What Causes Fruit Flies?

Fruit flies are attracted to fermenting organic matter, such as overripe or rotting fruits and vegetables.

Life Cycle

Fruit flies are attracted to rotting fruit.Fruit flies are attracted to rotting fruit.
Fruit flies measure about 1/8 inch long and have red eyes. They usually infest homes in the late summer or fall and are most likely to appear in your kitchen. Fruit flies can be a nuisance, but preventing and eradicating infestations is not difficult.

Adult fruit flies lay about 500 eggs near fermenting organic material, such as a rotting garbage, rotting potato or overripe banana. The eggs hatch into larvae in 24 to 30 hours and feed on the organic material. Larvae transform into pupae and then emerge as adult fruit flies, who mate within two days. Fruit flies typically take one to two weeks to complete their life cycle, depending on the temperature. Because fruit flies reproduce so quickly, locating the source of an infestation is important.

Breeding Locations

A fruit fly infestation may be caused by overripe or rotting produce, such as onions, bananas, apples or potatoes. Fruit flies are also attracted to soda, cider and fruit juices, empty drink cans or bottles that contain residue, baked goods that contain yeast, food residue in empty containers, garbage or dirty dishcloths. Fruit flies sometimes breed in garbage disposals, clogged or filmy drains, dirty water and dirty mops. Fruit flies may also breed in an outside garden and move inside.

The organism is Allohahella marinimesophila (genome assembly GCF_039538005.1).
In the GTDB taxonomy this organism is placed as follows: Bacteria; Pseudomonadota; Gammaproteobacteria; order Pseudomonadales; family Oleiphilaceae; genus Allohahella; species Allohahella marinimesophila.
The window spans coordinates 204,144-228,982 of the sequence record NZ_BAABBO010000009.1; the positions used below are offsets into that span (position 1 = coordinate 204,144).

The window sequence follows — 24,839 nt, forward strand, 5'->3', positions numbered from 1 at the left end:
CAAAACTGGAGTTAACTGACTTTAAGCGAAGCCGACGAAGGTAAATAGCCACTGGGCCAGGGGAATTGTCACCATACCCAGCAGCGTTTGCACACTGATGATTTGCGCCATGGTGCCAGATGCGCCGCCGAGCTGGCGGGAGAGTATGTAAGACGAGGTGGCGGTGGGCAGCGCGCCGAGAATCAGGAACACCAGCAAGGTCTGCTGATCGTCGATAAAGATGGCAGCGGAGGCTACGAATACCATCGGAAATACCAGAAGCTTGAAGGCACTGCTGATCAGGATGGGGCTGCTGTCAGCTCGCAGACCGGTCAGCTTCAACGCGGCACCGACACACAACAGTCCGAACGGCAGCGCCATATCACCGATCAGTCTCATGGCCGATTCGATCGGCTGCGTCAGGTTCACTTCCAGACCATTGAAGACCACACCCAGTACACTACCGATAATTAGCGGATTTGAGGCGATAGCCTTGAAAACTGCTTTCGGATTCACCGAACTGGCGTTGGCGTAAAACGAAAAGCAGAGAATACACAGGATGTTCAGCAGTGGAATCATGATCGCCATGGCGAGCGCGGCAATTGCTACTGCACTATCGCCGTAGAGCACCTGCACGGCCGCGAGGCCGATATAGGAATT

Eliminating Infestations

If you can identify the source of the fruit flies, such as a rotting tomato, discarding the source may eliminate an infestation. If you aren't sure where fruit flies are breeding, clean the area and discard any suspect produce. Tape plastic film over drains and check them after a day; if you see fruit flies, they are breeding in that drain. Eliminate fruit flies in a drain by scrubbing it with a stiff brush or slowly pouring boiling water down the sides of the drain. Trap adult flies by pouring a few ounces of cider vinegar into a jar and covering the jar with a paper funnel rolled from notebook paper.

Prevention

Prevent fruit fly infestations by discarding, eating or refrigerating ripe fruit. Keep your kitchen, pantry and refrigerator clean to ensure that produce items are not forgotten or misplaced. Clean up spills and sweep and mop regularly. Rinse containers before placing them in a recycling bin, and empty the recycling bin and trash frequently. Make sure doors and windows have screens. If you can fruits and vegetables or make beer, cider or wine, make sure containers are completely sealed.

About the Author

Rebekah Richards is a professional writer with work published in the "Atlanta Journal-Constitution," "Brandeis University Law Journal" and online at tolerance.org. She graduated magna cum laude from Brandeis University with bachelor's degrees in creative writing, English/American literature and international studies. Richards earned a master's degree at Carnegie Mellon University.